PictureThe film might be tepid but this is a terrific looking picture. The striking desert landscapes and the aforementioned crash are shown off in a pristine print with a 2.35:1 aspect ratio anamorphic widescreen transfer. No sign of artefacts, grain, dirt, dust, flecks or any flaws of any nature. Clean and clear is the order of the day. The night scenes have a wonderfully alien look to them with strange hues of green and blue colouring the sky and giving the visuals an unearthly glow. There's no colour bleed or murkiness at all. Daytime skies remain a vivid blue and the quality of detail on show in the picture is high, with a nice heavy contrast giving everything good definition.
SoundAh, the sound is excellent as well. There are two English tracks, DTS 5.1 and Dolby 5.1. They both RAWK as our American friends might say. The Dolby loses out a tad on the depth and bass front but it's still great. The DTS is spectacular in all the right places. The plane crash is a wonderful example of how to mix a frenzied, LFE quaking monster of a set piece. Boy, it's loud! If you want a disc to show off your sound system then this would make a good one just for the crash alone. There's exemplary immersion and panning right from the start with a groovy Johnny Cash tune easing us into the film as the massive silver behemoth of a plane soars through the sky. All sound channels fire up as it swoops through the air. The film's dialogue is always audible and the whole film keeps up a high standard of sound, particularly bass driven sound for the duration.
ExtrasThe first extra is an audio commentary by the director, the producer and the designer. Practically all aspects of the film is discussed including script changes which are always interesting to find out about. There's a nice balance of trivial musings and technical know how. The three people are obviously passionate about their work and are pleased to discuss it in depth and this comes across well.
The second extra is an exceptional one, a very well made forty minute documentary entitled 'The Phoenix Diaries'. It's almost feature quality all by itself. It's an unusually frank behind the scenes piece that is quite raw and has a wide variety of contributors that aren't afraid to swear and give forthright opinions. There are some confrontational moments and the director does not come out smelling of the proverbial roses. This feature is far from the usual promotional guff you get from major studios, being more of a 'Hamster Factor' kind of documentary. An excellent addition to the disc.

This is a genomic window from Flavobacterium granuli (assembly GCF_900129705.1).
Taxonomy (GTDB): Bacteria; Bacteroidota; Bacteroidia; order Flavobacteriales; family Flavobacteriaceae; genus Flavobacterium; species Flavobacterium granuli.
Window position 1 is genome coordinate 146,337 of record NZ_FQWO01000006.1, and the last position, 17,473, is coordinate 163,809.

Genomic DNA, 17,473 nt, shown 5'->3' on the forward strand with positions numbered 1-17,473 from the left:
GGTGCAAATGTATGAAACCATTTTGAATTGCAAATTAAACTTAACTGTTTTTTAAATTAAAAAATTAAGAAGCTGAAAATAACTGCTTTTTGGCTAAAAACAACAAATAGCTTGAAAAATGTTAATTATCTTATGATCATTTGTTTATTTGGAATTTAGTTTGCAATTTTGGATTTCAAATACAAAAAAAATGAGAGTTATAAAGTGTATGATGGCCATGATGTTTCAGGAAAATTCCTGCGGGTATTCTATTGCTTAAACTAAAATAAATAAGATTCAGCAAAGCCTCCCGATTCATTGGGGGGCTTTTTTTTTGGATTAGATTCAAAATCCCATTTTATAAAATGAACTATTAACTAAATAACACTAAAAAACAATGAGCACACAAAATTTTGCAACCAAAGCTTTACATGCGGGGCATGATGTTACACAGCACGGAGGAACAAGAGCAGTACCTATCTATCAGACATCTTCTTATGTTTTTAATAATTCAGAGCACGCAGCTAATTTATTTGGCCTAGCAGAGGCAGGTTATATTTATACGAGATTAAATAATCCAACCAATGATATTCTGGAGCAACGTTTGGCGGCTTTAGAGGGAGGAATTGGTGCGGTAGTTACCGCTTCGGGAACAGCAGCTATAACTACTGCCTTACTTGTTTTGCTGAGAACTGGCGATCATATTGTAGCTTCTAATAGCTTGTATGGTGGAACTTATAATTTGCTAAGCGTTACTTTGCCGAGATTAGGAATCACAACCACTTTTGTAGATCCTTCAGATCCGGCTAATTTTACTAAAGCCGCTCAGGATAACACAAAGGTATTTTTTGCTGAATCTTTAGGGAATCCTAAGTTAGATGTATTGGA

There are also extended scenes, all in a finished full quality state. The first shows the group almost getting spotted by a search plane as they rush to fire a flare, the second shows their own plane buried after a storm with the threat of all their work being for nothing, the third shows more of Eliott's technical skills and the final one extends the ending. These scenes must have been cut purely for reasons of pace, as they're not bad at all. There are two deleted scenes (with commentary) that while watchable wouldn't add much to the film. Strangely, the deleted scenes feel more familiar than the extended scenes as there seems to be more fresh, unseen material in the latter.
So we have a nice bunch of extras on this disc, with a 'making of' being a shining light for once.
VerdictA cornball film with a great presentation.
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